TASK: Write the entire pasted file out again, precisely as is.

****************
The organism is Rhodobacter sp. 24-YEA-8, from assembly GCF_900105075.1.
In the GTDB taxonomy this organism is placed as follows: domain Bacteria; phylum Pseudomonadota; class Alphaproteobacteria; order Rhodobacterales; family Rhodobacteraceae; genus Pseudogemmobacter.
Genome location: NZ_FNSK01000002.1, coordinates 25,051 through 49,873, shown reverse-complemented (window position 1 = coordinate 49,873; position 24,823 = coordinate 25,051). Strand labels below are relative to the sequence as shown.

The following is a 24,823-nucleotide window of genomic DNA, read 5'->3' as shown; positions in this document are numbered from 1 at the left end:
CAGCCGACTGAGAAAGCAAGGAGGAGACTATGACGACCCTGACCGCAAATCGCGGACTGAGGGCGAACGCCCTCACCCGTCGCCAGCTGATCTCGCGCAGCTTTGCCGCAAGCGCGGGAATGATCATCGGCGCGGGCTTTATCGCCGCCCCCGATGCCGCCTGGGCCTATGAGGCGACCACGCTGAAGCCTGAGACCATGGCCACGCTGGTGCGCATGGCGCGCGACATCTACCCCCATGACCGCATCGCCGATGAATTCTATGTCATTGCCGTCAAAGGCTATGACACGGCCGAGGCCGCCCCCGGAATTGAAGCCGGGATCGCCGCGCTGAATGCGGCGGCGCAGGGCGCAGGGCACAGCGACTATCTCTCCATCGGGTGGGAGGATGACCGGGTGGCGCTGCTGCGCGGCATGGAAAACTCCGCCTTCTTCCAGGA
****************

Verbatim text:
The organism is Rhodobacter sp. 24-YEA-8, from assembly GCF_900105075.1.
In the GTDB taxonomy this organism is placed as follows: domain Bacteria; phylum Pseudomonadota; class Alphaproteobacteria; order Rhodobacterales; family Rhodobacteraceae; genus Pseudogemmobacter.
Genome location: NZ_FNSK01000002.1, coordinates 25,051 through 49,873, shown reverse-complemented (window position 1 = coordinate 49,873; position 24,823 = coordinate 25,051). Strand labels below are relative to the sequence as shown.

The following is a 24,823-nucleotide window of genomic DNA, read 5'->3' as shown; positions in this document are numbered from 1 at the left end:
CAGCCGACTGAGAAAGCAAGGAGGAGACTATGACGACCCTGACCGCAAATCGCGGACTGAGGGCGAACGCCCTCACCCGTCGCCAGCTGATCTCGCGCAGCTTTGCCGCAAGCGCGGGAATGATCATCGGCGCGGGCTTTATCGCCGCCCCCGATGCCGCCTGGGCCTATGAGGCGACCACGCTGAAGCCTGAGACCATGGCCACGCTGGTGCGCATGGCGCGCGACATCTACCCCCATGACCGCATCGCCGATGAATTCTATGTCATTGCCGTCAAAGGCTATGACACGGCCGAGGCCGCCCCCGGAATTGAAGCCGGGATCGCCGCGCTGAATGCGGCGGCGCAGGGCGCAGGGCACAGCGACTATCTCTCCATCGGGTGGGAGGATGACCGGGTGGCGCTGCTGCGCGGCATGGAAAACTCCGCCTTCTTCCAGGA